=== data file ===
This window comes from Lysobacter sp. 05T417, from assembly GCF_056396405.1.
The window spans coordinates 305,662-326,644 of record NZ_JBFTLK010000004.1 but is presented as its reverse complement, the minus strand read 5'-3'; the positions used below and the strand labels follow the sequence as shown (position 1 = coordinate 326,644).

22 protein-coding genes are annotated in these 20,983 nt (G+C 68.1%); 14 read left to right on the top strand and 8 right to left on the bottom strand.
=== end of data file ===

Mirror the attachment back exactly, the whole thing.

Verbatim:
This window comes from Lysobacter sp. 05T417, from assembly GCF_056396405.1.
The window spans coordinates 305,662-326,644 of record NZ_JBFTLK010000004.1 but is presented as its reverse complement, the minus strand read 5'-3'; the positions used below and the strand labels follow the sequence as shown (position 1 = coordinate 326,644).

22 protein-coding genes are annotated in these 20,983 nt (G+C 68.1%); 14 read left to right on the top strand and 8 right to left on the bottom strand.